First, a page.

Canny Swedes jam powerboat engine into hot rod. Pass the earmuffs
One thing is for sure. As long as humans, welding guns and an abundance of metal coexist on Earth, mad things will continue be built in sheds.
Add a sprinkling of Scandinavian enthusiasm into the mix and things get exponentially more bonkers.
Case in point: the following video.
It’s a bespoke, tubular-framed Volvo Amazon drag car with a rather distinctive engine.
Powering the Volvo is a two-stroke Evinrude 300XP V8 that spent its previous life as an outboard speedboat motor.
In the late Eighties the V8 rang out at an ear-searing 10,000rpm and shot boats across glassy water at over 190mph. It even set the record for the fastest ever two-way boat run at a blistering 176mph average. You can watch that amazing feat – and the crashing that went along with it – here.
Thanks to some barmy lads in Sweden, the record-breaking engine has now been lugged off the back of a boat and placed into the heart of a car.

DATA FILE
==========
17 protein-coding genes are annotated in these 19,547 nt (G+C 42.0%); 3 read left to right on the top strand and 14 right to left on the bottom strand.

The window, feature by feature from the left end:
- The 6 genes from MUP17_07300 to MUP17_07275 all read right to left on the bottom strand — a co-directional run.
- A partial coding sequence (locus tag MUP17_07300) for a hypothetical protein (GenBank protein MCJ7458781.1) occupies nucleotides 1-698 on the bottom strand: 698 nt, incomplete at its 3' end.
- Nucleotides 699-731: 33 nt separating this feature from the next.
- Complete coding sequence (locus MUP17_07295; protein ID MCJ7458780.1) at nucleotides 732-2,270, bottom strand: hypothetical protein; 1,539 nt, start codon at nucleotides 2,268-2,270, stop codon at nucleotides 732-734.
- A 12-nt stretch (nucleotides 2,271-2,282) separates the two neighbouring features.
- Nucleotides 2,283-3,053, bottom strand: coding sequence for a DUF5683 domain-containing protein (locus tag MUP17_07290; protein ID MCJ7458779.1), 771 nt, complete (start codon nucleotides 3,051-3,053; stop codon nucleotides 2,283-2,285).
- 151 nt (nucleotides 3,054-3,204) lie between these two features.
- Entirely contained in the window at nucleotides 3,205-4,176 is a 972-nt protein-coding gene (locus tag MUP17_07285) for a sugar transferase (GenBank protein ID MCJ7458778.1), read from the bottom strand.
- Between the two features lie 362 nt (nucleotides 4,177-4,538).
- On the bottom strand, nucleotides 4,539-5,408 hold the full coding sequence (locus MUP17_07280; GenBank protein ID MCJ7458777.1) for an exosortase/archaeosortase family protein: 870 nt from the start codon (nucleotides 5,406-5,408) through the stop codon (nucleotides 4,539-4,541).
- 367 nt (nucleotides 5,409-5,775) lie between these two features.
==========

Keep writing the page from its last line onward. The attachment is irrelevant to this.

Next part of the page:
In the ultimate salute to proper old school hot rodding, these hardcore garage tinkers are making a drag car like nothing we’ve seen before.
It’s all bespoke and has some amazing features, primarily that fabricated exhaust system. It may look like it took inspiration from a hippo’s ribcage, but its unique shape gives the engine yet more power.
If you look closely, you can see that the exhaust swells to make an expansion chamber once it’s come out of the block, then quickly contracts again. This forces escaping air-fuel mixture back into the cylinder, apparently creating more oomph by increasing volumetric efficiency. It’s like proto-turbocharging and effectively gives you two bites of the cherry at making power.
If that all sounds like gobbledygook, click these blue words for a visual demonstration of how it works.
But forget the science lesson: the bottom line of all this madness is that the car sounds absolutely bonkers: like the recording of a chainsaw caught in a passionate act with a popcorn machine, all piped through a Marshall stack.
At this point we’d normally tell you to crank your speakers to ‘Vol MAX’. But to remove any risk of perforated eardrums, we’d exercise caution and hover your finger over the volume knob and ease yourself into it.